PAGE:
[BSG] Jammer's Review: "Collaborators"
- Note: This review contains significant spoilers.
Battlestar Galactica: "Collaborators"
An autonomous group holds secret tribunals aboard the Galactica, carrying
out death sentences for those they deem guilty of having collaborated with
the Cylons on New Caprica.
Air date: 10/27/2006 (USA)
Written by Mark Verheiden
Directed by Michael Rymer
Rating out of 4: ***1/2
Review by Jamahl Epsicokhan
It's strange to start a season off with an arc that's such a departure from
the norm of a series. I think back to that six-episode arc that started the
sixth season of "Deep Space Nine." More recently, we had the Kobol arc
bridging seasons one and two of "Battlestar Galactica." When things are so
shaken up, you find yourself wondering how situations will ever go back to
being the way they were -- or at least resembling something similar to what
they were. And yet somehow they still do -- with enough change to avoid
feeling like a cheat.
Obviously, with this most recent storyline, humanity wasn't going to be
trapped on New Caprica forever under the rule of the Cylons. But I still
nevertheless found myself asking: What's the rest of season three, which is
to be some 20 total episodes, going to be about if the Galactica was able to
rescue the human survivors from New Caprica by the end of episode four?
"Collaborators" seems to let us in on some of that. Here's an episode where
the whole point is that even though we might not be on New Caprica anymore,
the consequences of what took place there will continue to play themselves
out now that everyone is back aboard the Galactica and the fleet.
"Collaborators," as its title implies, is all about how characters deal with
the aftermath of the failed occupation, and specifically about dealing with
those who worked for the enemy. Even though "Exodus" might have gotten the
characters off New Caprica, it was not a Reset Button Plot.
Take, for example, the small details. Although there isn't a single line of
dialog about it, the Galactica is shown here as overcrowded, which makes
sense considering that the Pegasus has been destroyed and there are now two
crews occupying one battlestar. How exactly are the crews going to be
integrated? Also: When so many people left both ships to go live on New
Caprica, that left a lot of changes in the duty roster. Now that no one
lives on New Caprica, what will the new duty roster look like? This episode
brings up that question without dealing with it directly. For example, we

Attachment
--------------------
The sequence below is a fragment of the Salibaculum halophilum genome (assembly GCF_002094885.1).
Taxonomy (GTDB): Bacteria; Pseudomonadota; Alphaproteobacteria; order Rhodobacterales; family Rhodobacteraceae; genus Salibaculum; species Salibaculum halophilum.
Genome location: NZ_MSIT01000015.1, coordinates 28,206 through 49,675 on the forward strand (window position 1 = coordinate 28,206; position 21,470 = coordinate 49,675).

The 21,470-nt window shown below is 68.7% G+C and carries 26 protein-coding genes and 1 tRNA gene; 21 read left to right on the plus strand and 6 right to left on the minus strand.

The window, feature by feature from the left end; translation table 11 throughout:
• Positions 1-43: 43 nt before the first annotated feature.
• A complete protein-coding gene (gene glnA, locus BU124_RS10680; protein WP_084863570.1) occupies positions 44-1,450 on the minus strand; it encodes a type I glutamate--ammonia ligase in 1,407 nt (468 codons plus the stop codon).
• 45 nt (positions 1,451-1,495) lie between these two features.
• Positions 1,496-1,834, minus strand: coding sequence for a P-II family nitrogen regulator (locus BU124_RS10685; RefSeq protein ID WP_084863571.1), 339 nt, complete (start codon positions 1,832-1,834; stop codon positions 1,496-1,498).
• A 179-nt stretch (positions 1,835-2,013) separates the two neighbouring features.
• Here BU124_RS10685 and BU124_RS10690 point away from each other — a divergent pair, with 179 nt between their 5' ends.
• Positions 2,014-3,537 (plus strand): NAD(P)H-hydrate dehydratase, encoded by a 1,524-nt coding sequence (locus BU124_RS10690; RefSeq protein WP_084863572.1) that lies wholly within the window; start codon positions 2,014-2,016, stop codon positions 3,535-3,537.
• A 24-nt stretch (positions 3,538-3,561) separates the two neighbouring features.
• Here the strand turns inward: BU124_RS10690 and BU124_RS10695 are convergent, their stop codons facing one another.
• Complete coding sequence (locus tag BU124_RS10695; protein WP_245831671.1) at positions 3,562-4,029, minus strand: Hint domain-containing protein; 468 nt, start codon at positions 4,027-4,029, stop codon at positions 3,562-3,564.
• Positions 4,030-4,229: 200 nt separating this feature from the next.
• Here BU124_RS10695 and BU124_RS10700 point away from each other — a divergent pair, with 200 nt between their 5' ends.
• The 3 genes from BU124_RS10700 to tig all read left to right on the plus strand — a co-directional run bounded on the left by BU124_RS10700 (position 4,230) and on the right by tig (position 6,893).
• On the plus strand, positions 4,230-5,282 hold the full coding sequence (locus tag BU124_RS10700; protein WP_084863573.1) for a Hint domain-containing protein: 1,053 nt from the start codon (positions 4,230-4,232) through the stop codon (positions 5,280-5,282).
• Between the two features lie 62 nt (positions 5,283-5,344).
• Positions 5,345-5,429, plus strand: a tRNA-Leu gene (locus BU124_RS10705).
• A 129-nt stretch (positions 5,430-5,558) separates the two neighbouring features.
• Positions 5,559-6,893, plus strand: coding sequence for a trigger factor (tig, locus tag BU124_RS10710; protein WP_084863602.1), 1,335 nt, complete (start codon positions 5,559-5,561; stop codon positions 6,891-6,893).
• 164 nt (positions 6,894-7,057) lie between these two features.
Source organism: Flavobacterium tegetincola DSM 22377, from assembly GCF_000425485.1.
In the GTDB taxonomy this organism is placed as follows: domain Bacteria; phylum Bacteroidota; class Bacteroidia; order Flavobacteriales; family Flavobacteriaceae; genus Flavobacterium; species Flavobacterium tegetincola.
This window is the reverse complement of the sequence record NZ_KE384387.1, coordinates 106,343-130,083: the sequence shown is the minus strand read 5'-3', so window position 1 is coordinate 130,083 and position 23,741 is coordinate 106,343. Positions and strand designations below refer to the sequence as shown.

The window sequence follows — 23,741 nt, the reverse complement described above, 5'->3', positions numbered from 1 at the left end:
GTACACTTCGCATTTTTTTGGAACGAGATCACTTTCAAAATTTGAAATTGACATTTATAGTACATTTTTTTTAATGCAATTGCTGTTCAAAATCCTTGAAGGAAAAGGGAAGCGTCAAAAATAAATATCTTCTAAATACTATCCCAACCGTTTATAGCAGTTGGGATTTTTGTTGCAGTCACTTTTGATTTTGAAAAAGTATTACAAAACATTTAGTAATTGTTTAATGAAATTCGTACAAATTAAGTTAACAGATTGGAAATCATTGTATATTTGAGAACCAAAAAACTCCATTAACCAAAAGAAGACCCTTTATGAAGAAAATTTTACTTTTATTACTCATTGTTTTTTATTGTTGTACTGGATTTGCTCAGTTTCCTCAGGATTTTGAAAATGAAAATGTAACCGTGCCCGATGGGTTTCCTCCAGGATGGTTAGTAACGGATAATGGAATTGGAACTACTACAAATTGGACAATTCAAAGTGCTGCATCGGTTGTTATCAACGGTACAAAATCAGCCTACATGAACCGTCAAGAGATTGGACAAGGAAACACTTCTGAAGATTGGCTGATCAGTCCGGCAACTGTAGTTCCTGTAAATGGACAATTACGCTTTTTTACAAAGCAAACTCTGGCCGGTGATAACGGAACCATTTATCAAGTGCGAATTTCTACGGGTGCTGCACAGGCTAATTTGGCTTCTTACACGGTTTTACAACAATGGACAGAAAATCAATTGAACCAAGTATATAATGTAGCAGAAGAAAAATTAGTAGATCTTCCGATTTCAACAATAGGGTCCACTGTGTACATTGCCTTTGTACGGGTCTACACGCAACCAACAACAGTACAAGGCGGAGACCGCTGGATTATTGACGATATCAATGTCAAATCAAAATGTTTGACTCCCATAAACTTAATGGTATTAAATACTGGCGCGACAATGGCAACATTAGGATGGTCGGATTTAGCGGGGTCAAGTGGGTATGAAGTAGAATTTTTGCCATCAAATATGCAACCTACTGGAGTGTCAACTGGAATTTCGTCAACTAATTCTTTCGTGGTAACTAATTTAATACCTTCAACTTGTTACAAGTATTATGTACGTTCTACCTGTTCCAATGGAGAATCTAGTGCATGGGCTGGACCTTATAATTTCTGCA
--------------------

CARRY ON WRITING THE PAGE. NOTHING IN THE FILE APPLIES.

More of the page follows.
see Helo is still the XO of the ship. Will he continue to be now that Tigh
is back aboard?
The answer appears to be yes, at least for the time being. There's a scene
in CIC where Tigh, as a character of this show, seems to represent the
living proof that the events of New Caprica are not, by any stretch of the
imagination, forgotten or forgiven. Tigh calls out his replacement, Helo, a
"Cylon lover" in full view of the CIC, and then bemoans the fact that Gaeta,
who was Baltar's chief of staff, has been given full access to the CIC
simply because "the old man needs his phones fixed." Adama has to call Tigh
off as if he were an attack dog. Every once in a while you get a scene that
announces, loud and clear, that things are *not* simply going to be okay,
and this is one of those scenes. Tigh is going to be a problem. Michael
Hogan's performance portrays a bitter and damaged man who has been through
hell and back and has earned his bitterness. "I'm not just going to forget,"
The episode's plot is actually about dealing with the scars of New Caprica.
In the strong opening sequence, we see Jammer being tried for collaborating
with the Cylons as a member of the New Caprica police force. Jammer's trial
is a secret tribunal conducted by six jurors (called "the Circle") in
alarming swiftness. All the jurors were residents of New Caprica and
probably members of the resistance. Among them are Tigh, Tyrol, Anders and
Seelix -- familiar faces that demonstrate how this is not an episode about
good guys and bad guys, but about a big mess that is now in the process of
being cleaned up by the regular characters in a very messy way. Jammer's
crime is treason. The sentence is death. To be carried out right now.
I see now that the "Resistance" webisodes are more crucial than I initially
thought, because they further flesh out Jammer's arc. He went from a fellow
resistance member to a misguided puppet of the Cylons who hoped he would be
making things better for the human citizens of New Caprica instead of worse.
If history is written by those who survive rather than those who die, then
Jammer's obituary is one of a traitor. The reality might not be so clear
cut. In his defense, he pleads to Tyrol for forgiveness, and he explains how
he helped Cally escape from being executed by the Cylons. Tyrol doesn't
necessarily believe him (and even if he does, the rest of the Circle weighs
Cally's survival against dozens of other deaths), but when Jammer is put out
the airlock, Tyrol can't watch. It's an interesting moment, made more
interesting when you consider that Jammer was once a member of Tyrol's deck
crew. People are being put to death by their own former friends.